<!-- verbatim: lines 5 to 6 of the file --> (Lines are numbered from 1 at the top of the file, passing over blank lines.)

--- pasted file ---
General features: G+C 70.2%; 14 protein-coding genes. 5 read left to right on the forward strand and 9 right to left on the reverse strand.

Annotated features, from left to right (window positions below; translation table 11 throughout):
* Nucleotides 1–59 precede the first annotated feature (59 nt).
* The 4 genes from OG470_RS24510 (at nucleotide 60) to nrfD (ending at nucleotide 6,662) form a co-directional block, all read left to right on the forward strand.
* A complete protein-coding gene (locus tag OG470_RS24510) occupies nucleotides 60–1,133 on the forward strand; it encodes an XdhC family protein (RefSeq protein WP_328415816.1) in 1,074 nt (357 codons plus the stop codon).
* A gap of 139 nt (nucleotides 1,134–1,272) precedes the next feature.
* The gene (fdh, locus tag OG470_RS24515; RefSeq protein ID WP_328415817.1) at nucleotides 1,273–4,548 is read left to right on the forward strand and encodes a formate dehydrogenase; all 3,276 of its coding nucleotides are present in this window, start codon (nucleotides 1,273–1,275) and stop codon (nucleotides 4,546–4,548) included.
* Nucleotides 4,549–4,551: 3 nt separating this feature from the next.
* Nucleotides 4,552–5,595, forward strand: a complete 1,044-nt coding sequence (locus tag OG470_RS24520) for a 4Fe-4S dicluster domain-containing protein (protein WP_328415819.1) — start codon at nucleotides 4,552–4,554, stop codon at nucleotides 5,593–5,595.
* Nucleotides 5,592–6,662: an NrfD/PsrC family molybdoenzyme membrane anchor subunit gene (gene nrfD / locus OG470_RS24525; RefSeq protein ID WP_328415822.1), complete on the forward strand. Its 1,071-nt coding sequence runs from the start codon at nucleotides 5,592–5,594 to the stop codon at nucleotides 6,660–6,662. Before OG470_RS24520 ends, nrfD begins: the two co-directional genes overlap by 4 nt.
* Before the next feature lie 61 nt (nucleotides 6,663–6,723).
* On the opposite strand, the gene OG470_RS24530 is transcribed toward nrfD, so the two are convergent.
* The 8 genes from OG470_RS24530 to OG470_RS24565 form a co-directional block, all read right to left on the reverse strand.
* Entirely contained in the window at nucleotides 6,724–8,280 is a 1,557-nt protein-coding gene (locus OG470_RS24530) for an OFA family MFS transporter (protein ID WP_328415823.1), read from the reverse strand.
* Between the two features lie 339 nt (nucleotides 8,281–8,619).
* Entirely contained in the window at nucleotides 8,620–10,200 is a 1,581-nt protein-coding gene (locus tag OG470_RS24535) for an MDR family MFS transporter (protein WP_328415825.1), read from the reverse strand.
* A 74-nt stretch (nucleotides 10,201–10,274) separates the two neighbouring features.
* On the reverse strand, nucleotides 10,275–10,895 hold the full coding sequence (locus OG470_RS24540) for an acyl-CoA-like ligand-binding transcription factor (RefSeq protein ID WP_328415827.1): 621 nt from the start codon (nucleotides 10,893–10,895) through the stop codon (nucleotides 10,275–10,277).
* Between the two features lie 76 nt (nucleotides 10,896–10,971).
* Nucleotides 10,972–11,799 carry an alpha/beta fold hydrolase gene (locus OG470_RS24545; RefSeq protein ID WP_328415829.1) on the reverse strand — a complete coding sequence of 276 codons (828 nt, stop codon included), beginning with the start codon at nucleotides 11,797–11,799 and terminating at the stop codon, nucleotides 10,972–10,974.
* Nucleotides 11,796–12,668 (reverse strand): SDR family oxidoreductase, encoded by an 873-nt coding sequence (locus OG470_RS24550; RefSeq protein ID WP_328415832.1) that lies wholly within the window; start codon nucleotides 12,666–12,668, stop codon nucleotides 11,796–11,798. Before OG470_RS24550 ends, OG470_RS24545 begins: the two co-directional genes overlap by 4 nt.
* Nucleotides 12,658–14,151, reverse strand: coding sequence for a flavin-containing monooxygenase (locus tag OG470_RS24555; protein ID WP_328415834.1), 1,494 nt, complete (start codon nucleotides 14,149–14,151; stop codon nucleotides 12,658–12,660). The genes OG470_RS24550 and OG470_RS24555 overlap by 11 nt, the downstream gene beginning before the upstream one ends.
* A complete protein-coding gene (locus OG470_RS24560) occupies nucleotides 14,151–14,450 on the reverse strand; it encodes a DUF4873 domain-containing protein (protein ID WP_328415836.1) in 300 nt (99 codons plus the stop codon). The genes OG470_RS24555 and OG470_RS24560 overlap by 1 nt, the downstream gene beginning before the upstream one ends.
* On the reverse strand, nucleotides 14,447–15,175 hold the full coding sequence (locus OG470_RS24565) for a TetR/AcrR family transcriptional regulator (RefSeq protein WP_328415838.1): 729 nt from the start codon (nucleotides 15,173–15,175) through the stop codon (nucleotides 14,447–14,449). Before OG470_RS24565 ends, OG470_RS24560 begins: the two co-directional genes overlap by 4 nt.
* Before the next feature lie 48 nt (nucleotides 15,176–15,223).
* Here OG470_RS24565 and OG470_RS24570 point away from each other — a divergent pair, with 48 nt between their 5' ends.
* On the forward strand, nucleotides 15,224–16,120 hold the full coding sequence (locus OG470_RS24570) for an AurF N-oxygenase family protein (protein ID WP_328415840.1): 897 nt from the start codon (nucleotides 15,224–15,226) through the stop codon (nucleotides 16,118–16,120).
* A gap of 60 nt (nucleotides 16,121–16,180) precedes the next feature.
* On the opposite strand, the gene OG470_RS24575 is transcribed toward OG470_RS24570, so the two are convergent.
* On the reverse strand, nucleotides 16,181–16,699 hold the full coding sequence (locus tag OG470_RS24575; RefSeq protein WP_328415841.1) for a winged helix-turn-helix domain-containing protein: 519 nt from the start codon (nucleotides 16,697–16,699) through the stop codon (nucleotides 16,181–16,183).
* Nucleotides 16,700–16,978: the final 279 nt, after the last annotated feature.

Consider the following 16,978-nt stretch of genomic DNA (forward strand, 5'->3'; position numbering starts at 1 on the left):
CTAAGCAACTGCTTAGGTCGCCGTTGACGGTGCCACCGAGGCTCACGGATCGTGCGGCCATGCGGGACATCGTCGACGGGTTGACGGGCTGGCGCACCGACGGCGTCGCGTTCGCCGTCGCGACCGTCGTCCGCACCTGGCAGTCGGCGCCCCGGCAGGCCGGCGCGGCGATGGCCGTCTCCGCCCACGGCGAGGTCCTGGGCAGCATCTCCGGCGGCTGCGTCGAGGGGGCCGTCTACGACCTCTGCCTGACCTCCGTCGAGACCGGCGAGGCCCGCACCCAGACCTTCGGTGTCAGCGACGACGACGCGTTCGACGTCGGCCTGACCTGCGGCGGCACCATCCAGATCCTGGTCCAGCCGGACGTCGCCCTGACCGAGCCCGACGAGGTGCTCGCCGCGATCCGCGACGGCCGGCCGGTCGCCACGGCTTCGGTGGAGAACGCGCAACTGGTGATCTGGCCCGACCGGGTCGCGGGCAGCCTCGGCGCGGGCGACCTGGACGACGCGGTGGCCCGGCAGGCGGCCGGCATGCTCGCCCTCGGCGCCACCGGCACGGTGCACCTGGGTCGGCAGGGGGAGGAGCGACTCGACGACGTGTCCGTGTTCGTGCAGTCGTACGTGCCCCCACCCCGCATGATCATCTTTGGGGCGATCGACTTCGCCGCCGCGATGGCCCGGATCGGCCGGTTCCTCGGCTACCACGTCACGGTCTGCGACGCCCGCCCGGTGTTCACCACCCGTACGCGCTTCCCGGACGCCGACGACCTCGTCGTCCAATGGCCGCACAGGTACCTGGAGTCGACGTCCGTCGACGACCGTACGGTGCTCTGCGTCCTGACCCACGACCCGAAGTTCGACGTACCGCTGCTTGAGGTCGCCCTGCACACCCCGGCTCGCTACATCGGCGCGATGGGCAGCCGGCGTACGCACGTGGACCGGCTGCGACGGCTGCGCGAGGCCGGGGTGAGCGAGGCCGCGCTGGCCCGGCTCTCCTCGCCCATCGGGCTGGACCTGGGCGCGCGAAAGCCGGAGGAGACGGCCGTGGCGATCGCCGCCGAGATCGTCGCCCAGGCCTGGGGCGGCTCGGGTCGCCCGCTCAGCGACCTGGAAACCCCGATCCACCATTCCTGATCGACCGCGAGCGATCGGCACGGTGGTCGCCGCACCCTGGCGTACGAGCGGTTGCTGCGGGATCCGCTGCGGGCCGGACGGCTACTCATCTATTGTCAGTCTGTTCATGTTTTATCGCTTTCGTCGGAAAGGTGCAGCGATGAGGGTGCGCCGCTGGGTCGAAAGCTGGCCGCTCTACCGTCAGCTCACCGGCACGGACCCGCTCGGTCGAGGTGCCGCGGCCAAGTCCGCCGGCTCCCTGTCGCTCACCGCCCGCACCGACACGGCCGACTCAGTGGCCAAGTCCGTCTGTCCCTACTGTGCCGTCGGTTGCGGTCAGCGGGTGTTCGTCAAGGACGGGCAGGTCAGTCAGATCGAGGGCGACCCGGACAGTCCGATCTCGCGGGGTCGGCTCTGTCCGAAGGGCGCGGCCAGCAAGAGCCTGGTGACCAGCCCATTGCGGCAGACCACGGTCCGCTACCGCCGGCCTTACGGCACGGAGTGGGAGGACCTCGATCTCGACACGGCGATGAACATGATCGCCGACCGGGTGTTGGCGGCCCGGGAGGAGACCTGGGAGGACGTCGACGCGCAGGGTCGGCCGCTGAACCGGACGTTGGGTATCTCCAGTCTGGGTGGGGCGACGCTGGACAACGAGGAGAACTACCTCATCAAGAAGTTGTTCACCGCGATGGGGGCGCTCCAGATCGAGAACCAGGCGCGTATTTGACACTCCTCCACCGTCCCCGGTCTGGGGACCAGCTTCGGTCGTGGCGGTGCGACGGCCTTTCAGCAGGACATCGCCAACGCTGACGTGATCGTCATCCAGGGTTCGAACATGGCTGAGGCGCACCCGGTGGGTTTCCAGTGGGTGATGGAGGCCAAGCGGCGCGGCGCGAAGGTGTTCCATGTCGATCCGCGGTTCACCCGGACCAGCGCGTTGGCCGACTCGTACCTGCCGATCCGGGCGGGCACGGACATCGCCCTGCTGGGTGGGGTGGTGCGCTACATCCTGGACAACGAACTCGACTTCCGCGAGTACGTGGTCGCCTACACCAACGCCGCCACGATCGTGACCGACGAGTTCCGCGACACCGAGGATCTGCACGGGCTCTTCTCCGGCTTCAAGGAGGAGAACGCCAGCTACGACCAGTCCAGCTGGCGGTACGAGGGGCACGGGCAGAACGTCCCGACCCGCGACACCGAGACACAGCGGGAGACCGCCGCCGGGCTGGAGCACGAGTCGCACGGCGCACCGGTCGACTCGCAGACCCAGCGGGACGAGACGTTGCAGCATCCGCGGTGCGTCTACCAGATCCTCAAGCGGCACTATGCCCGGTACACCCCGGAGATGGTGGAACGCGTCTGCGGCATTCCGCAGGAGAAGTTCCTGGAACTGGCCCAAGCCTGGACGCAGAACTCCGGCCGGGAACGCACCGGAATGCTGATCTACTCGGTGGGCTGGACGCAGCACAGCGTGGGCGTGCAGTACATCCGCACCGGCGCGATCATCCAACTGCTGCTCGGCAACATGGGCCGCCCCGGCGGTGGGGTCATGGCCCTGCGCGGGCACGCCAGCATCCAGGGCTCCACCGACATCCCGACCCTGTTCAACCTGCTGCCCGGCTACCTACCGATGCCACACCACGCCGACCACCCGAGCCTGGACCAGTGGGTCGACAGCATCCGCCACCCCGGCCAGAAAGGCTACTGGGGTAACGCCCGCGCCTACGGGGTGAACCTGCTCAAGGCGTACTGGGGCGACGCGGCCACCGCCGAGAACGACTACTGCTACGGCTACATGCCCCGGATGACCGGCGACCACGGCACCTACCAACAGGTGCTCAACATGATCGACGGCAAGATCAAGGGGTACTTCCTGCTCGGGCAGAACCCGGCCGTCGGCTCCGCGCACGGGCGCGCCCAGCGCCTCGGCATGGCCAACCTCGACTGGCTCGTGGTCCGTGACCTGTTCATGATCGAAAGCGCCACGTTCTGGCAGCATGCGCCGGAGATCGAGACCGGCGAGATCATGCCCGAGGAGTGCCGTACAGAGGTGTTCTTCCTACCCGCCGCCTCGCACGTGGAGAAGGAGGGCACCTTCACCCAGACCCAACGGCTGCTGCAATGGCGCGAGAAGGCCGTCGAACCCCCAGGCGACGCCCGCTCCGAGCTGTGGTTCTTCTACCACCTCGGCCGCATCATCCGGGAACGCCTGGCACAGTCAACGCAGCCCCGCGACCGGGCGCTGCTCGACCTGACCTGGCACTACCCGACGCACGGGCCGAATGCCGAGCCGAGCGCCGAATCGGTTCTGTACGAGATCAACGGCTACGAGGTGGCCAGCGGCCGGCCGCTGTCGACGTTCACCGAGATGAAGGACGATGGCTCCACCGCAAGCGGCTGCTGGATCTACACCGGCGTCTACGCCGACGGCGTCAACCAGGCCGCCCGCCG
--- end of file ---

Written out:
* A complete protein-coding gene (locus tag OG470_RS24510) occupies nucleotides 60–1,133 on the forward strand; it encodes an XdhC family protein (RefSeq protein WP_328415816.1) in 1,074 nt (357 codons plus the stop codon).
* A gap of 139 nt (nucleotides 1,134–1,272) precedes the next feature.